Well ... could it be that on European boats the non-slip pattern is still there even after some 2-3 layers of paint, whereas on American ... no, no that cannot be the case. Anyhow, my non-skid pattern is very apparent.

Further, if one wants to use a glossy paint on non-skid (and other matt areas) one should get "non-gloss" additive, which actually is available for the Interlux 2-component series. Note, that if going for 2 layers then the first layer should not have the non-gloss added, just the final layer.

A science of itself all this.

/J
 

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Prep for mono or bi-part paints is essentially the same. You will need to wipe down with solvent after sanding. That will likely take care of -or at least indicate - any incompatible substrates. We used two part Interlux for our deck & cockpit about a dozen years ago. It now needs re-doing. The interim touch-ups we've done have been with Brightsides and Interdeck. The Brightsides seems to fail after a season, needing re-prepping and re-coating to keep it looking presentable. Interdeck holds up better, but as some have mentioned, can be difficult to keep looking clean. If you want to not paint every season, go with the two-part paint. It is a bit more finicky about temperature and humidity conditions than the others, but it lasts about ten times longer. For us, getting ten years of good looking paint was worth waiting a few weeks for the right painting conditions to happen.
 

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I painted cockpit and deck with leftover white Brightsides. Existing beige was original from 1981, dirty, dusty and hairline cracks. Wiped down with acetone, sanded, wiped down again with acetone, rinsed with clear water. Rolled and tipped both smooth and non-skid.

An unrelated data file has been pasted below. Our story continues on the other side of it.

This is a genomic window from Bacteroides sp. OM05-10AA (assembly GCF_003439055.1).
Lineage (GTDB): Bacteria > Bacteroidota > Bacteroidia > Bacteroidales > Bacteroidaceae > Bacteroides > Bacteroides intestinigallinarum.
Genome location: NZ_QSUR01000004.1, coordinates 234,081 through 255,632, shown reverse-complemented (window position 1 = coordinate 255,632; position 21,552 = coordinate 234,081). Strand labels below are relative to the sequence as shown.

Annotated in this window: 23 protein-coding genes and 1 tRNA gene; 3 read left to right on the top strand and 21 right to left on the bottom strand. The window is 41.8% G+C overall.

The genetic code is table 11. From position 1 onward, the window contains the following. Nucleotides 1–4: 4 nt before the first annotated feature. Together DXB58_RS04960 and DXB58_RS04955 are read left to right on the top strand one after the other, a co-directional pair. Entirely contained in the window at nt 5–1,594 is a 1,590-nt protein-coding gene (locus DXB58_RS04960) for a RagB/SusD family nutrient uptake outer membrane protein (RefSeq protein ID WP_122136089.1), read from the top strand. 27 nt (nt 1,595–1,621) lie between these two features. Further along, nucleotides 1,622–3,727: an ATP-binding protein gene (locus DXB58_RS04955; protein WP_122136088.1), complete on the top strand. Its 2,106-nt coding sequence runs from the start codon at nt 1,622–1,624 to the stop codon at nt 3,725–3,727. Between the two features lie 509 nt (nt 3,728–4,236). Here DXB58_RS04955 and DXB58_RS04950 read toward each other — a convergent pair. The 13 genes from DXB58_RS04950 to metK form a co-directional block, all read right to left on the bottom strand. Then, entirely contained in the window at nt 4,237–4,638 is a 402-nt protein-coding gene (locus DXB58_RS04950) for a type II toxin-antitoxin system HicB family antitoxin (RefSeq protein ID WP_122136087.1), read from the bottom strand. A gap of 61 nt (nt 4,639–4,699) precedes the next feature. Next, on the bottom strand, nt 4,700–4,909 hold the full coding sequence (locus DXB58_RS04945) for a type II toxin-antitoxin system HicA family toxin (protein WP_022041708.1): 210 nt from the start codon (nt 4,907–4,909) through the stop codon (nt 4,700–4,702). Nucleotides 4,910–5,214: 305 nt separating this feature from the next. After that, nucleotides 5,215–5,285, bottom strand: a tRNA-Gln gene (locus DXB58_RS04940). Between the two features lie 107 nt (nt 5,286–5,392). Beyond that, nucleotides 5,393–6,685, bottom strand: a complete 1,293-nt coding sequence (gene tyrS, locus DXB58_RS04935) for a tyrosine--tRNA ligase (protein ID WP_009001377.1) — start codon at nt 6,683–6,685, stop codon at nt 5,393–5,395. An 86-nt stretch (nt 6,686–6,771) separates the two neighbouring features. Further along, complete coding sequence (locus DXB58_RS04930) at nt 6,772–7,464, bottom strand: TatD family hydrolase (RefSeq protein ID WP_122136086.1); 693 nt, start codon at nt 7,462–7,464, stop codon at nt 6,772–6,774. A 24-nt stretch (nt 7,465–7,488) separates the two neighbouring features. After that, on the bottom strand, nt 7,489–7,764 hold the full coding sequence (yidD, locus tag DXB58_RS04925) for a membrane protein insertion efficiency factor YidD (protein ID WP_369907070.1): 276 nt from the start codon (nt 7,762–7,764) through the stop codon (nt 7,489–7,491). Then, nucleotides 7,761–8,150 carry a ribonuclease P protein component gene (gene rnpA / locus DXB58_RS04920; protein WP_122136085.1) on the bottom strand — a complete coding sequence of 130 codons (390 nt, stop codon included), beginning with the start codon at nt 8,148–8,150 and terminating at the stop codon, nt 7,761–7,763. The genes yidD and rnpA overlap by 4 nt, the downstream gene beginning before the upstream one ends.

Observations:
1. White is WAYYYY too bright and shows every speck of dirt. I still have to finish the sides with plexi windows and stanchions in the way and I will do those areas with beige first. I will then redo the smooth white parts of the deck with beige and eventually the cockpit as well. Will redo the non-skid with contrasting colour. Most of my deck is non-skid.
2. Two coats on the non-skid barely affected the non-skid...it will still skin your knees if you fall.
3. I taped most hardware....what a PITA...and it still leaked under the tape. Birghtsides is as thin as 2% milk.
4. Cockpit is very much a PITA to do with limited space and have to do two coats on four different sessions so that you do not paint yourself into corner.
 

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Original ugly beige
Half way white cockpit
Cockpit all white
Looks pretty nice!

On our previous boat we repainted stem to stern, keel to truck. We went with white on deck, Awlgrip with griptex on non skid.

Never minded the 'bright white' on deck - if it's sunny you ought to be wearing good sunglasses anyway - and it's MUCH cooler underfoot than any other colour - even a 'light' gray can get uncomfortably hot under bare feet on a hot day.